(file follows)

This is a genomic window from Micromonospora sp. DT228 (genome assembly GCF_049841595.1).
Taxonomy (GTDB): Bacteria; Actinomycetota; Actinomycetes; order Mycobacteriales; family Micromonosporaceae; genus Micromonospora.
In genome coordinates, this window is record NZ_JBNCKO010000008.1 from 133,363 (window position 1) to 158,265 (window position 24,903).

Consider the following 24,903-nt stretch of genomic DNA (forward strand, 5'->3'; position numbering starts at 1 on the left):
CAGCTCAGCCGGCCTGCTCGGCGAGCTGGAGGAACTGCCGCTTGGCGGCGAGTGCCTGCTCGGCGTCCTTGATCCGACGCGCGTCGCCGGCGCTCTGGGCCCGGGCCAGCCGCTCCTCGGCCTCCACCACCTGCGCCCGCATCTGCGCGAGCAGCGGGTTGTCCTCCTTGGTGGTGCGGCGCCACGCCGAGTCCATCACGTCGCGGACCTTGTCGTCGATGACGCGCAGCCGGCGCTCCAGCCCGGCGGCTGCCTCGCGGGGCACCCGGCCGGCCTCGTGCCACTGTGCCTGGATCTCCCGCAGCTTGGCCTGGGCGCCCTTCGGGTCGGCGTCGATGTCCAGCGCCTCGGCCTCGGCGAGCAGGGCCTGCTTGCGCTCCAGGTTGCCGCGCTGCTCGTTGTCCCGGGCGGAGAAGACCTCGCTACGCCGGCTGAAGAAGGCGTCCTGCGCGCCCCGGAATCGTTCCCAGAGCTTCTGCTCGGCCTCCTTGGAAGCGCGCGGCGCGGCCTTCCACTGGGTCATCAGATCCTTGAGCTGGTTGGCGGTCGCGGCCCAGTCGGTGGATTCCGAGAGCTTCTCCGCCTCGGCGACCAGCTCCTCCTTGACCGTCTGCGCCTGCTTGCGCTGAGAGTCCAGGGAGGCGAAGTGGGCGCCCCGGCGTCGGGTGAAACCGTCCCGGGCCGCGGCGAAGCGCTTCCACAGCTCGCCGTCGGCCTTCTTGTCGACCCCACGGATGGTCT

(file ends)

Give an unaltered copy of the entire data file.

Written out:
This is a genomic window from Micromonospora sp. DT228 (genome assembly GCF_049841595.1).
Taxonomy (GTDB): Bacteria; Actinomycetota; Actinomycetes; order Mycobacteriales; family Micromonosporaceae; genus Micromonospora.
In genome coordinates, this window is record NZ_JBNCKO010000008.1 from 133,363 (window position 1) to 158,265 (window position 24,903).

Consider the following 24,903-nt stretch of genomic DNA (forward strand, 5'->3'; position numbering starts at 1 on the left):
CAGCTCAGCCGGCCTGCTCGGCGAGCTGGAGGAACTGCCGCTTGGCGGCGAGTGCCTGCTCGGCGTCCTTGATCCGACGCGCGTCGCCGGCGCTCTGGGCCCGGGCCAGCCGCTCCTCGGCCTCCACCACCTGCGCCCGCATCTGCGCGAGCAGCGGGTTGTCCTCCTTGGTGGTGCGGCGCCACGCCGAGTCCATCACGTCGCGGACCTTGTCGTCGATGACGCGCAGCCGGCGCTCCAGCCCGGCGGCTGCCTCGCGGGGCACCCGGCCGGCCTCGTGCCACTGTGCCTGGATCTCCCGCAGCTTGGCCTGGGCGCCCTTCGGGTCGGCGTCGATGTCCAGCGCCTCGGCCTCGGCGAGCAGGGCCTGCTTGCGCTCCAGGTTGCCGCGCTGCTCGTTGTCCCGGGCGGAGAAGACCTCGCTACGCCGGCTGAAGAAGGCGTCCTGCGCGCCCCGGAATCGTTCCCAGAGCTTCTGCTCGGCCTCCTTGGAAGCGCGCGGCGCGGCCTTCCACTGGGTCATCAGATCCTTGAGCTGGTTGGCGGTCGCGGCCCAGTCGGTGGATTCCGAGAGCTTCTCCGCCTCGGCGACCAGCTCCTCCTTGACCGTCTGCGCCTGCTTGCGCTGAGAGTCCAGGGAGGCGAAGTGGGCGCCCCGGCGTCGGGTGAAACCGTCCCGGGCCGCGGCGAAGCGCTTCCACAGCTCGCCGTCGGCCTTCTTGTCGACCCCACGGATGGTCT